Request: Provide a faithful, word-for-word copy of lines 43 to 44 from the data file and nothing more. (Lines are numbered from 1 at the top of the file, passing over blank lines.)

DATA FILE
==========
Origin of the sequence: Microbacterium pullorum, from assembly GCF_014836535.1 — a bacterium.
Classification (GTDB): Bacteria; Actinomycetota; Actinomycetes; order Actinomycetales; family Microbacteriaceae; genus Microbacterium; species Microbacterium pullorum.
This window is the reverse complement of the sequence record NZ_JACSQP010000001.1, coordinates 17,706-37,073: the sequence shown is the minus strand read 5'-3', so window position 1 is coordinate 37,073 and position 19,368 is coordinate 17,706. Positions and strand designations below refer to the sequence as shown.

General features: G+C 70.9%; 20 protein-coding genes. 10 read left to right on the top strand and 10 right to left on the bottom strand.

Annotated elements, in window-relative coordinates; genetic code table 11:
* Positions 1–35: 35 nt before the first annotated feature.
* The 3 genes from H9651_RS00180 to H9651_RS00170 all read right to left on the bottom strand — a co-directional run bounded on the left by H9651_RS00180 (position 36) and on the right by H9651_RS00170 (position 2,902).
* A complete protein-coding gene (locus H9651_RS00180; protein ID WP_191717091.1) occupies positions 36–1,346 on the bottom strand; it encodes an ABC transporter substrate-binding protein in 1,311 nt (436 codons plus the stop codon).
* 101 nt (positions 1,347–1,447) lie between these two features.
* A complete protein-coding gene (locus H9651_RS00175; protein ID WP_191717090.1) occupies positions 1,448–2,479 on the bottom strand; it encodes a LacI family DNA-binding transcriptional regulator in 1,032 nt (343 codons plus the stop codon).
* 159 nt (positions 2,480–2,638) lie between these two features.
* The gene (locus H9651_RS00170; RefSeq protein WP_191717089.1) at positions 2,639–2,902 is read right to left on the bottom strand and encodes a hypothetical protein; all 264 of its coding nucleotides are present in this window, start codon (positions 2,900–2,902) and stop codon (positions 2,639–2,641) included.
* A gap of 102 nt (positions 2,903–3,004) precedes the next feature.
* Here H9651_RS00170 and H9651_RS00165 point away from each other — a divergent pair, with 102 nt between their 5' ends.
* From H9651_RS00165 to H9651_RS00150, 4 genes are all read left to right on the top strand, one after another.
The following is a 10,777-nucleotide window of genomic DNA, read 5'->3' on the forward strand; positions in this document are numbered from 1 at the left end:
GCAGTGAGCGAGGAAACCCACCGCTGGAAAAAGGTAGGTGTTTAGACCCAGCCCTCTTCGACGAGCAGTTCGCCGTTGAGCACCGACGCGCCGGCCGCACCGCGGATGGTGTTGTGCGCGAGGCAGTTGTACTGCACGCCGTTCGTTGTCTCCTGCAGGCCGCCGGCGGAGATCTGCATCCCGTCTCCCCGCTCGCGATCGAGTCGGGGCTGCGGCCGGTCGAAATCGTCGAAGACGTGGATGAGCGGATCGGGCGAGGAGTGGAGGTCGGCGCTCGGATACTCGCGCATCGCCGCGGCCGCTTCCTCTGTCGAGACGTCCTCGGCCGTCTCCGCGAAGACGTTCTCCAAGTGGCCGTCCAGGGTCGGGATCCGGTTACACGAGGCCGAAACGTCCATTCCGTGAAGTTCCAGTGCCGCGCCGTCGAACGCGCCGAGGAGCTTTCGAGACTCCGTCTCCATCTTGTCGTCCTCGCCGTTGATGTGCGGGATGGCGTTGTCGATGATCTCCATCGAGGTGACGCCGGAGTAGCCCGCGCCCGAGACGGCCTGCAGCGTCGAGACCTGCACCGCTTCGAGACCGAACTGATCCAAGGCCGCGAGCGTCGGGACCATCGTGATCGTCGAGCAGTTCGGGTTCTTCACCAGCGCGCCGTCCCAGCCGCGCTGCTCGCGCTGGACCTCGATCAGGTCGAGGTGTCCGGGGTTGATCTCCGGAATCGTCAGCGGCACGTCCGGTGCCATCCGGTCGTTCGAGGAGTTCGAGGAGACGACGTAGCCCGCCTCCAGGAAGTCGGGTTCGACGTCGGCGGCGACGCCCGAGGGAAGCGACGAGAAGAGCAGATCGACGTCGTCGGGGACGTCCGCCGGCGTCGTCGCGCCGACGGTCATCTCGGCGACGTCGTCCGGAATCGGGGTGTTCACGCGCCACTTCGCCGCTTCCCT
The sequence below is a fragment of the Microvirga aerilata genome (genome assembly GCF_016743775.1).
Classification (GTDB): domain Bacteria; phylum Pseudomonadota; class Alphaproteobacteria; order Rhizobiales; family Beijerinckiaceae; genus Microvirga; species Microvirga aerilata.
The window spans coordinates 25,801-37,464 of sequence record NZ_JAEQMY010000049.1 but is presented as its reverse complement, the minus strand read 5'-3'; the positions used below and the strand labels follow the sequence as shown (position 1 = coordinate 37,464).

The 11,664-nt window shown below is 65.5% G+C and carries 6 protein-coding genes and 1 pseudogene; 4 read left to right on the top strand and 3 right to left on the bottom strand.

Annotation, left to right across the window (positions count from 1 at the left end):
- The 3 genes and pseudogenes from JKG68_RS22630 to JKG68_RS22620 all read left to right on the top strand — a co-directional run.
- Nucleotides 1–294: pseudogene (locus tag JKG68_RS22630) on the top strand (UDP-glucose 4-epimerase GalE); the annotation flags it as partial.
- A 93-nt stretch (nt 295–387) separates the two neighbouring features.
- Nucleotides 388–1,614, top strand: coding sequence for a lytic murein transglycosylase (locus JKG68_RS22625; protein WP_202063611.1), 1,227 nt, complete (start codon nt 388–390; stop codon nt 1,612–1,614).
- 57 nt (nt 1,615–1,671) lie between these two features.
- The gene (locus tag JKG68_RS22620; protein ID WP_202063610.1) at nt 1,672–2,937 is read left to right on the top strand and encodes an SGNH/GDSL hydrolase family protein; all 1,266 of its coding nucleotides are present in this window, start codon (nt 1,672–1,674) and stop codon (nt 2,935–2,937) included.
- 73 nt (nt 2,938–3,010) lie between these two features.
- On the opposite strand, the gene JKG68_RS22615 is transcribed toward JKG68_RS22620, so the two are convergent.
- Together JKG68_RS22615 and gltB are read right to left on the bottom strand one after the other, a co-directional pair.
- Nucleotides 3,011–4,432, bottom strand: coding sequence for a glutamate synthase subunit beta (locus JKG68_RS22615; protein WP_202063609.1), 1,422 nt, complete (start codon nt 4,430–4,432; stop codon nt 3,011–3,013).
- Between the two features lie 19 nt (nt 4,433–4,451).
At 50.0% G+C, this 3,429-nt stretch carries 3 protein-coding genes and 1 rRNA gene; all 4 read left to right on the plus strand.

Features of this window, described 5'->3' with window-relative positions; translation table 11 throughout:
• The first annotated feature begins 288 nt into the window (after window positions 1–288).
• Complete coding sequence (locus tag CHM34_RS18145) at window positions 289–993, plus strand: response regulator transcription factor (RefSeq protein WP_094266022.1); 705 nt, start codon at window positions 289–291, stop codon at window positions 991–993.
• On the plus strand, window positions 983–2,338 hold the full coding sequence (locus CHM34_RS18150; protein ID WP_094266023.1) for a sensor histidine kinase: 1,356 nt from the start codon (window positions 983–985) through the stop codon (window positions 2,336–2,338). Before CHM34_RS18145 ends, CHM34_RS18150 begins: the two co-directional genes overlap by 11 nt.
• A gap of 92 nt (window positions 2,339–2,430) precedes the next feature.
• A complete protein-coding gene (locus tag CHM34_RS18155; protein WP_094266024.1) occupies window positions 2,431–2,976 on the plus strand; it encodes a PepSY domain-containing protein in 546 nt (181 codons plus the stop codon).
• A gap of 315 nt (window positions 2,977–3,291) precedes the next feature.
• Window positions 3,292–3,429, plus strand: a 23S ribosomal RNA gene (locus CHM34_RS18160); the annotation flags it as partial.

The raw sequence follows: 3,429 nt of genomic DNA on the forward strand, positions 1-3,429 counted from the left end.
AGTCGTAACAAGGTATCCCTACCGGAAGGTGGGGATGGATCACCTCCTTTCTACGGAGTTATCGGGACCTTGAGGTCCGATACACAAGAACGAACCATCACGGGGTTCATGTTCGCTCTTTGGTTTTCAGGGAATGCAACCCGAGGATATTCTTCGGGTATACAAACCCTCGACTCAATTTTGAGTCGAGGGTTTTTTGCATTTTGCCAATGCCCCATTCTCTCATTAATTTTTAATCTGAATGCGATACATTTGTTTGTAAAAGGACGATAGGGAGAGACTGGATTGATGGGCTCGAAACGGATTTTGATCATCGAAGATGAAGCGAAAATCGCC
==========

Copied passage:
The raw sequence follows: 3,429 nt of genomic DNA on the forward strand, positions 1-3,429 counted from the left end.
AGTCGTAACAAGGTATCCCTACCGGAAGGTGGGGATGGATCACCTCCTTTCTACGGAGTTATCGGGACCTTGAGGTCCGATACACAAGAACGAACCATCACGGGGTTCATGTTCGCTCTTTGGTTTTCAGGGAATGCAACCCGAGGATATTCTTCGGGTATACAAACCCTCGACTCAATTTTGAGTCGAGGGTTTTTTGCATTTTGCCAATGCCCCATTCTCTCATTAATTTTTAATCTGAATGCGATACATTTGTTTGTAAAAGGACGATAGGGAGAGACTGGATTGATGGGCTCGAAACGGATTTTGATCATCGAAGATGAAGCGAAAATCGCC